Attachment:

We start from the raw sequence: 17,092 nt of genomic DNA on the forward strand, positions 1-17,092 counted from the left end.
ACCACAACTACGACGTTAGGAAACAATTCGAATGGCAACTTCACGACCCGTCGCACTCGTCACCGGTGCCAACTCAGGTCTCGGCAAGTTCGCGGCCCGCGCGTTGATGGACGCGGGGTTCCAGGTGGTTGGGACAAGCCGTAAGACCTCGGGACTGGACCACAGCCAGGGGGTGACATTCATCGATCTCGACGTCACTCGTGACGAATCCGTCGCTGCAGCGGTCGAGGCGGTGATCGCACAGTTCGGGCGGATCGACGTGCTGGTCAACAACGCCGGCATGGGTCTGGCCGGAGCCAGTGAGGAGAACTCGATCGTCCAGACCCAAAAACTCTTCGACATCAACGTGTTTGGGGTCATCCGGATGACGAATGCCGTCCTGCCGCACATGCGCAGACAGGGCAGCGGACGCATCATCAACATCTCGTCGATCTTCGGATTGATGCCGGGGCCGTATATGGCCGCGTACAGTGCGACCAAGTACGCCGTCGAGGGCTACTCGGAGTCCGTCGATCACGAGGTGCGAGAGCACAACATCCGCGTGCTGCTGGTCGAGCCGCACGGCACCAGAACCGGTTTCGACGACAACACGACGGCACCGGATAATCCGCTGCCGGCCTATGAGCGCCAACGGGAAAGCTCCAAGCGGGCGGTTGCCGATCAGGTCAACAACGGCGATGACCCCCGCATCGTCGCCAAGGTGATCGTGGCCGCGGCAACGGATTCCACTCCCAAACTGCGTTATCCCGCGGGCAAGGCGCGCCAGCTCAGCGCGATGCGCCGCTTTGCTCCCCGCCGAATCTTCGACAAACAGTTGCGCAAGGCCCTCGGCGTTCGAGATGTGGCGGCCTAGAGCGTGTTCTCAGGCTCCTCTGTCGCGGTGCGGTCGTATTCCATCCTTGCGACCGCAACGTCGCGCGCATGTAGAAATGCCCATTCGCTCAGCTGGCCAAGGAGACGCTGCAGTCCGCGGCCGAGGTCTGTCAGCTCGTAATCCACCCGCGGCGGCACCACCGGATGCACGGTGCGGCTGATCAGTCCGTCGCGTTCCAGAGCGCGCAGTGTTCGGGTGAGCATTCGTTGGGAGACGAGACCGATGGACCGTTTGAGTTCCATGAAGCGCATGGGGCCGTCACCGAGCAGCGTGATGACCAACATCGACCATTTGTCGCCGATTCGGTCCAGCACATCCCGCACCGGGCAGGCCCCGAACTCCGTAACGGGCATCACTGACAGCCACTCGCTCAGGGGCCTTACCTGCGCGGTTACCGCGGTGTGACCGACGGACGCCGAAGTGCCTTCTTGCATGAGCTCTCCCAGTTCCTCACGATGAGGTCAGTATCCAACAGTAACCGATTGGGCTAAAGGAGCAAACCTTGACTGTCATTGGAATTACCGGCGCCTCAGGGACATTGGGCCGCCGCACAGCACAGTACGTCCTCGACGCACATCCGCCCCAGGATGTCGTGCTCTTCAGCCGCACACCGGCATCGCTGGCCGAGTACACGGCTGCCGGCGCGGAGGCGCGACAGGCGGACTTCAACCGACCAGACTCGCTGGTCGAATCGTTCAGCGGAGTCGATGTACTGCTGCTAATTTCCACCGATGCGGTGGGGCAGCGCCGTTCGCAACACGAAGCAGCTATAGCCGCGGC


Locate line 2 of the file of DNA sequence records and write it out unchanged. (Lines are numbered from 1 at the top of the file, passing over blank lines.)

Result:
ACCACAACTACGACGTTAGGAAACAATTCGAATGGCAACTTCACGACCCGTCGCACTCGTCACCGGTGCCAACTCAGGTCTCGGCAAGTTCGCGGCCCGCGCGTTGATGGACGCGGGGTTCCAGGTGGTTGGGACAAGCCGTAAGACCTCGGGACTGGACCACAGCCAGGGGGTGACATTCATCGATCTCGACGTCACTCGTGACGAATCCGTCGCTGCAGCGGTCGAGGCGGTGATCGCACAGTTCGGGCGGATCGACGTGCTGGTCAACAACGCCGGCATGGGTCTGGCCGGAGCCAGTGAGGAGAACTCGATCGTCCAGACCCAAAAACTCTTCGACATCAACGTGTTTGGGGTCATCCGGATGACGAATGCCGTCCTGCCGCACATGCGCAGACAGGGCAGCGGACGCATCATCAACATCTCGTCGATCTTCGGATTGATGCCGGGGCCGTATATGGCCGCGTACAGTGCGACCAAGTACGCCGTCGAGGGCTACTCGGAGTCCGTCGATCACGAGGTGCGAGAGCACAACATCCGCGTGCTGCTGGTCGAGCCGCACGGCACCAGAACCGGTTTCGACGACAACACGACGGCACCGGATAATCCGCTGCCGGCCTATGAGCGCCAACGGGAAAGCTCCAAGCGGGCGGTTGCCGATCAGGTCAACAACGGCGATGACCCCCGCATCGTCGCCAAGGTGATCGTGGCCGCGGCAACGGATTCCACTCCCAAACTGCGTTATCCCGCGGGCAAGGCGCGCCAGCTCAGCGCGATGCGCCGCTTTGCTCCCCGCCGAATCTTCGACAAACAGTTGCGCAAGGCCCTCGGCGTTCGAGATGTGGCGGCCTAGAGCGTGTTCTCAGGCTCCTCTGTCGCGGTGCGGTCGTATTCCATCCTTGCGACCGCAACGTCGCGCGCATGTAGAAATGCCCATTCGCTCAGCTGGCCAAGGAGACGCTGCAGTCCGCGGCCGAGGTCTGTCAGCTCGTAATCCACCCGCGGCGGCACCACCGGATGCACGGTGCGGCTGATCAGTCCGTCGCGTTCCAGAGCGCGCAGTGTTCGGGTGAGCATTCGTTGGGAGACGAGACCGATGGACCGTTTGAGTTCCATGAAGCGCATGGGGCCGTCACCGAGCAGCGTGATGACCAACATCGACCATTTGTCGCCGATTCGGTCCAGCACATCCCGCACCGGGCAGGCCCCGAACTCCGTAACGGGCATCACTGACAGCCACTCGCTCAGGGGCCTTACCTGCGCGGTTACCGCGGTGTGACCGACGGACGCCGAAGTGCCTTCTTGCATGAGCTCTCCCAGTTCCTCACGATGAGGTCAGTATCCAACAGTAACCGATTGGGCTAAAGGAGCAAACCTTGACTGTCATTGGAATTACCGGCGCCTCAGGGACATTGGGCCGCCGCACAGCACAGTACGTCCTCGACGCACATCCGCCCCAGGATGTCGTGCTCTTCAGCCGCACACCGGCATCGCTGGCCGAGTACACGGCTGCCGGCGCGGAGGCGCGACAGGCGGACTTCAACCGACCAGACTCGCTGGTCGAATCGTTCAGCGGAGTCGATGTACTGCTGCTAATTTCCACCGATGCGGTGGGGCAGCGCCGTTCGCAACACGAAGCAGCTATAGCCGCGGC